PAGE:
SFV doesn’t really rely on having accurate colors, but you’re not buying a monitor to play SFV you’re buying it for your PS4/PC. This is where you can start dumping additional money into moving from a game specific device to something you can enjoy all types of media on. Good color accuracy means that you don’t ruin the entire image by adjusting a certain color level. TN panels will always be flawed here in comparison to IPS. Here are things to look out for in terms of color:
 At worst, colors will crush into each other. You lose shading and simply get a block of color. Too vivid and unrealistic.
 The screen is washed out and everything looks murky.
[*] You can’t have a nice looking X color without sacrificing Y color.
To me, color is VERY important. I game a lot, but I do other things a lot more (like write this response for instance :D). I don’t want to stare at a blue haze or focus on making one game look good. I want a good experience – that means I have to pay for the bare minimum of fast speeds and extra for better colors.
If you are spending around $200, you will likely get decent colors. More and you can get photo accuracy. I would be weary of the cheaper gaming monitors around $80-120.**
Alright, Size, what gives? Well, if you’re talking about raw screen size, sit closer or farther away from your screen! Bam, done. You will adjust, trust me. Unless you are required to sit inches away, I wouldn’t worry about 24 vs. 27. What about resolution? Well, SFV runs nativly at 1080p so you can settle with that. Any higher and you are going to get a slight blur overall, but some people like the anti-aliasing effect as a result (this is called upscaling). Don’t get anything less than 1080p, physical monitor size doesn’t matter.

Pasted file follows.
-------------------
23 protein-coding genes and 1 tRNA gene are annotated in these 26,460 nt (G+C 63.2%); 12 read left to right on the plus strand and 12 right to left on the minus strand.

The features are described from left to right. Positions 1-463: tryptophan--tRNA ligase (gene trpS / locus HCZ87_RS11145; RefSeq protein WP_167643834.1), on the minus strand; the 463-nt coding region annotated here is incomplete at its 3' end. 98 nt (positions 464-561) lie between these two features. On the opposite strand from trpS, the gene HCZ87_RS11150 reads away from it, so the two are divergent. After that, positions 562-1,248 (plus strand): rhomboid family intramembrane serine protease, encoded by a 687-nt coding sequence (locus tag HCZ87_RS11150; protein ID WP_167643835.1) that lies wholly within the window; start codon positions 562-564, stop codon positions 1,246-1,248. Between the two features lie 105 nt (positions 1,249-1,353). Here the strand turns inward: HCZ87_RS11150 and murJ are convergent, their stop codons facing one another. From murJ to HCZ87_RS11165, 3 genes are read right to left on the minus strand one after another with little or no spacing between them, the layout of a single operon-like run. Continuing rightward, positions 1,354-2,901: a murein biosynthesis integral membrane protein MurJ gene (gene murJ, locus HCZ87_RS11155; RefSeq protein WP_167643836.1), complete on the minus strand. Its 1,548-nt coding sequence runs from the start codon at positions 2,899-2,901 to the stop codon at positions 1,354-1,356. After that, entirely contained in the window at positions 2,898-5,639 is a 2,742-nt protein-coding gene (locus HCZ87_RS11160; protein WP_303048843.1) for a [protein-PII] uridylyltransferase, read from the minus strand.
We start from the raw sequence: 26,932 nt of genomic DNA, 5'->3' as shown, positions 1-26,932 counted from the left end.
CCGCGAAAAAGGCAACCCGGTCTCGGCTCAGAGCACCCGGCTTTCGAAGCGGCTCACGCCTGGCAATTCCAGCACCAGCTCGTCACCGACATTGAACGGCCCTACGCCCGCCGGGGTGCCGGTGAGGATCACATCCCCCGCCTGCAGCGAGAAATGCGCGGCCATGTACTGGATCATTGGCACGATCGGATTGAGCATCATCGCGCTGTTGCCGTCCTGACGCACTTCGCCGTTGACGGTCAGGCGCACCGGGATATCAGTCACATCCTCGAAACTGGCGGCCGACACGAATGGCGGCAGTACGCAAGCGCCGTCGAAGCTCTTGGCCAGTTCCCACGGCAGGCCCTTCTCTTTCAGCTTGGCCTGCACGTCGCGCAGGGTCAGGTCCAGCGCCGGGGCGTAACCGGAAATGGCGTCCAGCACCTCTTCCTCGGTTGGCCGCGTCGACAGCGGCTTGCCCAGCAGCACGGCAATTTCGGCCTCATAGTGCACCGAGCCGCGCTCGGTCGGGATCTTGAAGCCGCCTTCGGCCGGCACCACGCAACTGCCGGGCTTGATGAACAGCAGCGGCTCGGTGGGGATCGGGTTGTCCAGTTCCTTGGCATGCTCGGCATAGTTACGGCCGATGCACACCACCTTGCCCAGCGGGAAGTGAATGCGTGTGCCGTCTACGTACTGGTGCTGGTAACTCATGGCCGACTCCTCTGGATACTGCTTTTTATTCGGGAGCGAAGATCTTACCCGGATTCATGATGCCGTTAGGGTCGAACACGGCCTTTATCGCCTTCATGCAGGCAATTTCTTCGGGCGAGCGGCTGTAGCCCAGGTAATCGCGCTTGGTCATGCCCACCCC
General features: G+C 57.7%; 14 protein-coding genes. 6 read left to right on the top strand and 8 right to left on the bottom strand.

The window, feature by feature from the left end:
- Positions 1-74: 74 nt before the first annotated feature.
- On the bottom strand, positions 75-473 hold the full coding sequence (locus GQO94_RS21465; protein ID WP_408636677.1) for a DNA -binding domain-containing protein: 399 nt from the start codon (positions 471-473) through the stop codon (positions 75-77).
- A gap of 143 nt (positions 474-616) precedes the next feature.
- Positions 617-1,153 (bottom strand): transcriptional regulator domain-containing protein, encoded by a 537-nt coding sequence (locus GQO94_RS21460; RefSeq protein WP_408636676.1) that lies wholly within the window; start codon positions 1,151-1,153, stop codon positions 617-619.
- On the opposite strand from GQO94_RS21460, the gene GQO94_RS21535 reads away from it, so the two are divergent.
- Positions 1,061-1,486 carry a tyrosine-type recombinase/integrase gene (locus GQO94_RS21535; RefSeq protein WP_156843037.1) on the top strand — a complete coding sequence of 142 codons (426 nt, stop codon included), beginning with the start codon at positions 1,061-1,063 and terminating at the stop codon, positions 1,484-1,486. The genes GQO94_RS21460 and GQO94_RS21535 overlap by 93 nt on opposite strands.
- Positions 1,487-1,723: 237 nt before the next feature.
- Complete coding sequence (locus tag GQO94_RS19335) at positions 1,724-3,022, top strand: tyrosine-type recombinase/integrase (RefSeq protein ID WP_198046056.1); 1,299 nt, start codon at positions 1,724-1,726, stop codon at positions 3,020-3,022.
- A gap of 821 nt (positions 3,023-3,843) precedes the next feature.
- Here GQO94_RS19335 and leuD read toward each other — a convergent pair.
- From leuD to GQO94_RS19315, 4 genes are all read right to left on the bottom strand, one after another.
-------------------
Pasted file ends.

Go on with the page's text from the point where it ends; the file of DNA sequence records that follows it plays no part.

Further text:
What did I pick? Asus VX279Q. 27" IPS screen, 5ms GTG. It’s a bit annoying because I can totally notice the ghosting even though it’s only 5ms. The colors are good enough for professional photo editing which is very important to me. Input lag is 10ms, so it is as fast as the BenQ. I enjoy sitting average distance and seeing the bigger screen.
Not sure what I would pick up today, because I am really picky with my screens, but I think I wouldn’t be able to get anything more gaming geared than what I have without spending $400+.